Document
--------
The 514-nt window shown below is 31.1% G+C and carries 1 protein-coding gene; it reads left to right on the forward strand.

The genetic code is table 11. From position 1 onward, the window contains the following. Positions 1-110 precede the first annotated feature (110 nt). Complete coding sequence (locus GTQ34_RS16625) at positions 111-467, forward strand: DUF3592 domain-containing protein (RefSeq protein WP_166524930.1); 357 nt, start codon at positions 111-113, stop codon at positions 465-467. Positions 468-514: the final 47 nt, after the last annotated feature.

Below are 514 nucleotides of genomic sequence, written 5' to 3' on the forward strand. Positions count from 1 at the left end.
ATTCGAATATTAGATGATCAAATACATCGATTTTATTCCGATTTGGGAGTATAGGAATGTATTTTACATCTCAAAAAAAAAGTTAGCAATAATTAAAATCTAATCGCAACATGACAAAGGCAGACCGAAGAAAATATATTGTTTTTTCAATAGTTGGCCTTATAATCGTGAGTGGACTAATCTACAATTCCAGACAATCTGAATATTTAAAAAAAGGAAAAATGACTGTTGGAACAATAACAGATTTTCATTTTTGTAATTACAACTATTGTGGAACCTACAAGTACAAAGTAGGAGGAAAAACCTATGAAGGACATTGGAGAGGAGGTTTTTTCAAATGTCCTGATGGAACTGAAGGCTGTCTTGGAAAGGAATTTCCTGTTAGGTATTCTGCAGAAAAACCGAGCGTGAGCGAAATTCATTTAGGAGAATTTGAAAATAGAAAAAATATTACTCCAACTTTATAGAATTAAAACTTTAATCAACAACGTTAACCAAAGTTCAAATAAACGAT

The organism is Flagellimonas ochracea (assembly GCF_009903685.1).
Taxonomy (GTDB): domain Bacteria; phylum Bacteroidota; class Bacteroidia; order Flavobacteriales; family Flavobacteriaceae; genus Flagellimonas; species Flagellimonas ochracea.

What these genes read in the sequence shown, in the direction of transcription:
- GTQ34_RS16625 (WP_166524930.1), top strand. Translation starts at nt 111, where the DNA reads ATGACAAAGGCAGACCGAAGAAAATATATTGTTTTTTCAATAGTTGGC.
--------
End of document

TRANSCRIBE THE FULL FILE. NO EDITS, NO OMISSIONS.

The 514-nt window shown below is 31.1% G+C and carries 1 protein-coding gene; it reads left to right on the forward strand.

The genetic code is table 11. From position 1 onward, the window contains the following. Positions 1-110 precede the first annotated feature (110 nt). Complete coding sequence (locus GTQ34_RS16625) at positions 111-467, forward strand: DUF3592 domain-containing protein (RefSeq protein WP_166524930.1); 357 nt, start codon at positions 111-113, stop codon at positions 465-467. Positions 468-514: the final 47 nt, after the last annotated feature.

Below are 514 nucleotides of genomic sequence, written 5' to 3' on the forward strand. Positions count from 1 at the left end.
ATTCGAATATTAGATGATCAAATACATCGATTTTATTCCGATTTGGGAGTATAGGAATGTATTTTACATCTCAAAAAAAAAGTTAGCAATAATTAAAATCTAATCGCAACATGACAAAGGCAGACCGAAGAAAATATATTGTTTTTTCAATAGTTGGCCTTATAATCGTGAGTGGACTAATCTACAATTCCAGACAATCTGAATATTTAAAAAAAGGAAAAATGACTGTTGGAACAATAACAGATTTTCATTTTTGTAATTACAACTATTGTGGAACCTACAAGTACAAAGTAGGAGGAAAAACCTATGAAGGACATTGGAGAGGAGGTTTTTTCAAATGTCCTGATGGAACTGAAGGCTGTCTTGGAAAGGAATTTCCTGTTAGGTATTCTGCAGAAAAACCGAGCGTGAGCGAAATTCATTTAGGAGAATTTGAAAATAGAAAAAATATTACTCCAACTTTATAGAATTAAAACTTTAATCAACAACGTTAACCAAAGTTCAAATAAACGAT

The organism is Flagellimonas ochracea (assembly GCF_009903685.1).
Taxonomy (GTDB): domain Bacteria; phylum Bacteroidota; class Bacteroidia; order Flavobacteriales; family Flavobacteriaceae; genus Flagellimonas; species Flagellimonas ochracea.

What these genes read in the sequence shown, in the direction of transcription:
- GTQ34_RS16625 (WP_166524930.1), top strand. Translation starts at nt 111, where the DNA reads ATGACAAAGGCAGACCGAAGAAAATATATTGTTTTTTCAATAGTTGGC.